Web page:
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Taking The Fear Out Of Downsizing, One Step At A Time

Worked through several early career endeavors before discovering her passion for professional organizing. Once she did

Executive Contributor Liz Crosswell

The thought of downsizing scares most people to death. If this sounds familiar, you’re not alone. People stay in their current situation much longer than they need to because they can’t imagine how to go about downsizing. Most of my clients who are down-sizing, are coming from a house they have lived in for over 20 years. Often times they have raised their children in this house and have many years of memories tied up in this house. If you can look at it in stages, then it’s not quite so daunting. This is how we look at it.

Back view of embraced grandparents enjoying while looking at their family on a hill in autumn day.

  1. Decide where you want to go. Do you want to move to a smaller house? Does highrise or apartment living sound good to you? Are you wanting a one-story house? Or maybe you would be more comfortable in a patio home without a yard. I would suggest looking at all of these options and really deciding what are your main goals.

  2. Once you have an idea of where you want to go, now comes the real work. Take it room by room. We must edit! Start with a room that does not have sentimental ties to it. Go through the entire room; drawers, closet, everything. Ask yourself, do I still use this? Will I have room for this in my new place? Make your piles: donate, trash, resell. Collect all of the keepsakes from all of the rooms and put them in one place. It’s important to have them all in one place so you can get a real look at all of these things together. Is it really a keepsake? Will my kids really want their art project from 2nd grade? Move along, room by room, making these important decisions. This is not an easy process. We help people through this process because it is a very challenging and exhausting process. Also, it helps to have someone else running the show and guiding the process. If you have the time, it’s nice to be able to space it out so you can work through a room every 3 weeks.

  3. The next stage is figuring out what furniture, rugs and art will fit in the new place. It often helps hiring someone who specializes in space planning.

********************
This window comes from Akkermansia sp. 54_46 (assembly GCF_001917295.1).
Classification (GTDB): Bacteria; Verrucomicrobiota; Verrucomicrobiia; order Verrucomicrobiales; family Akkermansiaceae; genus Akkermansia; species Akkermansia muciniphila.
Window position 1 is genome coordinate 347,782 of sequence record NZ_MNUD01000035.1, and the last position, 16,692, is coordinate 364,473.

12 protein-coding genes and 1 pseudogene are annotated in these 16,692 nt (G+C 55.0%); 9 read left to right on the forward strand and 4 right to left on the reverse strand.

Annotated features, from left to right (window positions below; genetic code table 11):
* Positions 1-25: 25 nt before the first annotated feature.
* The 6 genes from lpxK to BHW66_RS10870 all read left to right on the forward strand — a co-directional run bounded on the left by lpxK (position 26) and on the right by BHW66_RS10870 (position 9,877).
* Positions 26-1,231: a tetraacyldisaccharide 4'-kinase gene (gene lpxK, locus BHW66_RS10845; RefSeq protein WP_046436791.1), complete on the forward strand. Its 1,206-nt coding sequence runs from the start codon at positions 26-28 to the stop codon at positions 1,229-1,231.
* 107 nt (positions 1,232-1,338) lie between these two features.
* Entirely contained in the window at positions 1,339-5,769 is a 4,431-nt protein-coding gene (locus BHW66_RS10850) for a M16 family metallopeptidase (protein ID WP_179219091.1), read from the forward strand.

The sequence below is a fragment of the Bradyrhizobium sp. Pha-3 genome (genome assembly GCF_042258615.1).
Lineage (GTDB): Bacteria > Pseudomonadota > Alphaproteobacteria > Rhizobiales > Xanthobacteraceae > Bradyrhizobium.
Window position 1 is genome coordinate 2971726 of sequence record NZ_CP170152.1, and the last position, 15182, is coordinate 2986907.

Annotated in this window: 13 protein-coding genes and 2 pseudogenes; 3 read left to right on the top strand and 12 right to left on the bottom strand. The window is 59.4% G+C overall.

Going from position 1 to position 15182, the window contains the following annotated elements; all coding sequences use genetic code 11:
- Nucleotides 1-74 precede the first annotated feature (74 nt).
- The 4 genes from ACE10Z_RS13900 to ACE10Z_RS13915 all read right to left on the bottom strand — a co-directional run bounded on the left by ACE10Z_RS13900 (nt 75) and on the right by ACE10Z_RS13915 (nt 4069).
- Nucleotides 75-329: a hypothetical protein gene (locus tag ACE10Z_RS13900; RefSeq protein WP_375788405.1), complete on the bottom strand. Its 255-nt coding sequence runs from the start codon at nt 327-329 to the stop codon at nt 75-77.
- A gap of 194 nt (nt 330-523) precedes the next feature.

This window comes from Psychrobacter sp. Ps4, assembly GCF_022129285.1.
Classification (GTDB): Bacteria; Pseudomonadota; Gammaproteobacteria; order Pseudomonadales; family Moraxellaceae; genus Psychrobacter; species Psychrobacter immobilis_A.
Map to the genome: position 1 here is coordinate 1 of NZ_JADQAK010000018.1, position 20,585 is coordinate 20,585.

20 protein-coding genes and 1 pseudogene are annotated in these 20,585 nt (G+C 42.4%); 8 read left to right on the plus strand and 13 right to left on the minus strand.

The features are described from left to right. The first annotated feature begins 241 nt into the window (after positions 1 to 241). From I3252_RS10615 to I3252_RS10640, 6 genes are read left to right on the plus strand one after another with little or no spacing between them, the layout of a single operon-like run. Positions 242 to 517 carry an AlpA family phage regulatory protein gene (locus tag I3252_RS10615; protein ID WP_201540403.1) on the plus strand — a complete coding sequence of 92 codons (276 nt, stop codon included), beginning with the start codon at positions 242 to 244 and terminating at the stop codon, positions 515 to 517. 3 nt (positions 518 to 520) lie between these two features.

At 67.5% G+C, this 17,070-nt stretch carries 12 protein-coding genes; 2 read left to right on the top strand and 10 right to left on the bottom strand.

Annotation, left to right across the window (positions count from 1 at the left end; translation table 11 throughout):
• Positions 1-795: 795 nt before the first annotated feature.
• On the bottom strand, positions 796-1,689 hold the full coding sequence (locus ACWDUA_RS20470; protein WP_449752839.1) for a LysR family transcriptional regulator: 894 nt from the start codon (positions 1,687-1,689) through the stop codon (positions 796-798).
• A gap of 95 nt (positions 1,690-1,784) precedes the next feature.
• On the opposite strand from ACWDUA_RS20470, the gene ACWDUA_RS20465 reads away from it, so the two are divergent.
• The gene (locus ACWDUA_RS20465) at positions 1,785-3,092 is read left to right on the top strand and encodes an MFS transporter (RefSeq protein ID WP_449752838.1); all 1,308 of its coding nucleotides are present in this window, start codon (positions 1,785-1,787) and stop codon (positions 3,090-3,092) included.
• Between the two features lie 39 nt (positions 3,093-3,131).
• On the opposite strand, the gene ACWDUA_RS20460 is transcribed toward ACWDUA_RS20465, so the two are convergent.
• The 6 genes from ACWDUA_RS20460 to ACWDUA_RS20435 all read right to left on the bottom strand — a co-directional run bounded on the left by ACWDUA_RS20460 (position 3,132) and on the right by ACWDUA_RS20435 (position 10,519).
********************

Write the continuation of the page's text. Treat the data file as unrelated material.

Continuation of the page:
4. The next stage is deciding what to do with the rest of these items that will not fit in the new place. Often people invite their kids over to see what they can use in their homes. Make decisions on what can be resold, what is a donation, and what is trash. If you are donating, you can often find a charity in your area that will pick up your donatable items.

  5. When the packers come, it’s best to be there, helping label the boxes. It’s best to put the room it is going to in the new place instead of where it is coming from in your current house. This way when the movers are unloading the boxes in your new place, they will know exactly where to put them.

  6. Once you have finished going through your whole house, you are ready to move. In a perfect world, you have done enough editing for the new place and everything fits. This is usually not the case. Once you start unpacking in the new place, you often find that everything doesn’t fit. Sometimes it takes seeing all of your stuff in the new house, with no place to go, that then you realize there are items you kept, but don’t really need. You don’t want to start in your new home with piles of stuff everywhere because there is nowhere to put them. The more cluttered your house is, the smaller it will feel. You need a fresh start.

The key to all of this is that you are giving yourself enough time to process all stages as you go through them. If it still feels too daunting, just call us!


Liz Crosswell, Crosswell Organizing

Liz Crosswell worked through several early career endeavors before discovering her passion for professional organizing. Once she did, it wasn’t long before she founded Crosswell Organizing – a full-service organizing firm dedicated to discerning homeowners in Houston’s most premier neighborhoods since 2008. While CO calls Houston home, the team will travel to the ends of the earth to help a client organize a vacation home or manage a move.



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